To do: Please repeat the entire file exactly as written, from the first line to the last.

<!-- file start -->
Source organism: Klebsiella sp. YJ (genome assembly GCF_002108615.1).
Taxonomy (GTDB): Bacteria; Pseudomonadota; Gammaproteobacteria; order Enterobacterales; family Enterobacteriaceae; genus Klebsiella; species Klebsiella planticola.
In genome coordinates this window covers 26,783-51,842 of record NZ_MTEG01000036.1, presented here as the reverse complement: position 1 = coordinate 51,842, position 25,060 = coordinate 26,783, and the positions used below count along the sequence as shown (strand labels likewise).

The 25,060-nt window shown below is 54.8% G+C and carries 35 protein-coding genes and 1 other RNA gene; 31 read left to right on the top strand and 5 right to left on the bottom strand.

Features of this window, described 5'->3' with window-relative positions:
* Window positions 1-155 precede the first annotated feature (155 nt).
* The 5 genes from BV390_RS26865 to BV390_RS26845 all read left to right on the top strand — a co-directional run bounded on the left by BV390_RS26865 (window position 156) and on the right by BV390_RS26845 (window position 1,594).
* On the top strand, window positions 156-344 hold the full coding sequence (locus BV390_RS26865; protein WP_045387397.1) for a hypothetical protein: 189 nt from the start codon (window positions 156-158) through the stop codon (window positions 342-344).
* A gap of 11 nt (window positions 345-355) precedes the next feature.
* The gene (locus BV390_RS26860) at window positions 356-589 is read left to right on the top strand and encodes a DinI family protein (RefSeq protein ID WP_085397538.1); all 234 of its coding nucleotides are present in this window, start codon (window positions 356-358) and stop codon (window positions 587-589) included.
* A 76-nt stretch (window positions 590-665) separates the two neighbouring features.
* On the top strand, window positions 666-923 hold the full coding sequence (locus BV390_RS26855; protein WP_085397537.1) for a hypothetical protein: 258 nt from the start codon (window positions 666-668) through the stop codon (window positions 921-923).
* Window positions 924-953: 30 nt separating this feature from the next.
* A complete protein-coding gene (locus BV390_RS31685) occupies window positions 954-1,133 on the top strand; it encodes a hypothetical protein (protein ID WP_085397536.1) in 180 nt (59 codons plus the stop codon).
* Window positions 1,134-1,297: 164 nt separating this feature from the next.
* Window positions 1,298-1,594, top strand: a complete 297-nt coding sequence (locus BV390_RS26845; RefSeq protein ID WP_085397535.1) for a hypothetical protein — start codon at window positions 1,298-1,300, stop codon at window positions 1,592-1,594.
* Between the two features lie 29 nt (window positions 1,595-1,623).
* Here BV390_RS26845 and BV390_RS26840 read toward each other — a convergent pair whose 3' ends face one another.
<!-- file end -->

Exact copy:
Source organism: Klebsiella sp. YJ (genome assembly GCF_002108615.1).
Taxonomy (GTDB): Bacteria; Pseudomonadota; Gammaproteobacteria; order Enterobacterales; family Enterobacteriaceae; genus Klebsiella; species Klebsiella planticola.
In genome coordinates this window covers 26,783-51,842 of record NZ_MTEG01000036.1, presented here as the reverse complement: position 1 = coordinate 51,842, position 25,060 = coordinate 26,783, and the positions used below count along the sequence as shown (strand labels likewise).

The 25,060-nt window shown below is 54.8% G+C and carries 35 protein-coding genes and 1 other RNA gene; 31 read left to right on the top strand and 5 right to left on the bottom strand.

Features of this window, described 5'->3' with window-relative positions:
* Window positions 1-155 precede the first annotated feature (155 nt).
* The 5 genes from BV390_RS26865 to BV390_RS26845 all read left to right on the top strand — a co-directional run bounded on the left by BV390_RS26865 (window position 156) and on the right by BV390_RS26845 (window position 1,594).
* On the top strand, window positions 156-344 hold the full coding sequence (locus BV390_RS26865; protein WP_045387397.1) for a hypothetical protein: 189 nt from the start codon (window positions 156-158) through the stop codon (window positions 342-344).
* A gap of 11 nt (window positions 345-355) precedes the next feature.
* The gene (locus BV390_RS26860) at window positions 356-589 is read left to right on the top strand and encodes a DinI family protein (RefSeq protein ID WP_085397538.1); all 234 of its coding nucleotides are present in this window, start codon (window positions 356-358) and stop codon (window positions 587-589) included.
* A 76-nt stretch (window positions 590-665) separates the two neighbouring features.
* On the top strand, window positions 666-923 hold the full coding sequence (locus BV390_RS26855; protein WP_085397537.1) for a hypothetical protein: 258 nt from the start codon (window positions 666-668) through the stop codon (window positions 921-923).
* Window positions 924-953: 30 nt separating this feature from the next.
* A complete protein-coding gene (locus BV390_RS31685) occupies window positions 954-1,133 on the top strand; it encodes a hypothetical protein (protein ID WP_085397536.1) in 180 nt (59 codons plus the stop codon).
* Window positions 1,134-1,297: 164 nt separating this feature from the next.
* Window positions 1,298-1,594, top strand: a complete 297-nt coding sequence (locus BV390_RS26845; RefSeq protein ID WP_085397535.1) for a hypothetical protein — start codon at window positions 1,298-1,300, stop codon at window positions 1,592-1,594.
* Between the two features lie 29 nt (window positions 1,595-1,623).
* Here BV390_RS26845 and BV390_RS26840 read toward each other — a convergent pair whose 3' ends face one another.